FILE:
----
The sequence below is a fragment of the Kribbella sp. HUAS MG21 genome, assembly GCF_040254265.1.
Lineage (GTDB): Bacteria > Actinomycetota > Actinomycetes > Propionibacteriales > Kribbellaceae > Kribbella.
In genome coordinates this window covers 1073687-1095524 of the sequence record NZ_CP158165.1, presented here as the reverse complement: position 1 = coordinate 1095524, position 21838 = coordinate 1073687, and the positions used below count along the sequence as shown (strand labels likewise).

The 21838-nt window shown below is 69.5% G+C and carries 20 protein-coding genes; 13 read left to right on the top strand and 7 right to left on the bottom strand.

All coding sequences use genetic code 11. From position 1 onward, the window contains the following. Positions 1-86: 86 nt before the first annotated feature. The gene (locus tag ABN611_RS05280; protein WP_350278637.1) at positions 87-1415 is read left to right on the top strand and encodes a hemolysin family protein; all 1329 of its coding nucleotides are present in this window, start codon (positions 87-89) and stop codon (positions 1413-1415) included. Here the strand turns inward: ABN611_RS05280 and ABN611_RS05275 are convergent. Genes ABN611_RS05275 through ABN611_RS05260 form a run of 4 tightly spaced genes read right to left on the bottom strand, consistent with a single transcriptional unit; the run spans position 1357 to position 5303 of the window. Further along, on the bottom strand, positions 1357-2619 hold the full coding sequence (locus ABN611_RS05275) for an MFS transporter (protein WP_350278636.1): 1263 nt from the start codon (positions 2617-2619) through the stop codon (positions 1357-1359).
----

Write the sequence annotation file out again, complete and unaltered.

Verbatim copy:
The sequence below is a fragment of the Kribbella sp. HUAS MG21 genome, assembly GCF_040254265.1.
Lineage (GTDB): Bacteria > Actinomycetota > Actinomycetes > Propionibacteriales > Kribbellaceae > Kribbella.
In genome coordinates this window covers 1073687-1095524 of the sequence record NZ_CP158165.1, presented here as the reverse complement: position 1 = coordinate 1095524, position 21838 = coordinate 1073687, and the positions used below count along the sequence as shown (strand labels likewise).

The 21838-nt window shown below is 69.5% G+C and carries 20 protein-coding genes; 13 read left to right on the top strand and 7 right to left on the bottom strand.

All coding sequences use genetic code 11. From position 1 onward, the window contains the following. Positions 1-86: 86 nt before the first annotated feature. The gene (locus tag ABN611_RS05280; protein WP_350278637.1) at positions 87-1415 is read left to right on the top strand and encodes a hemolysin family protein; all 1329 of its coding nucleotides are present in this window, start codon (positions 87-89) and stop codon (positions 1413-1415) included. Here the strand turns inward: ABN611_RS05280 and ABN611_RS05275 are convergent. Genes ABN611_RS05275 through ABN611_RS05260 form a run of 4 tightly spaced genes read right to left on the bottom strand, consistent with a single transcriptional unit; the run spans position 1357 to position 5303 of the window. Further along, on the bottom strand, positions 1357-2619 hold the full coding sequence (locus ABN611_RS05275) for an MFS transporter (protein WP_350278636.1): 1263 nt from the start codon (positions 2617-2619) through the stop codon (positions 1357-1359).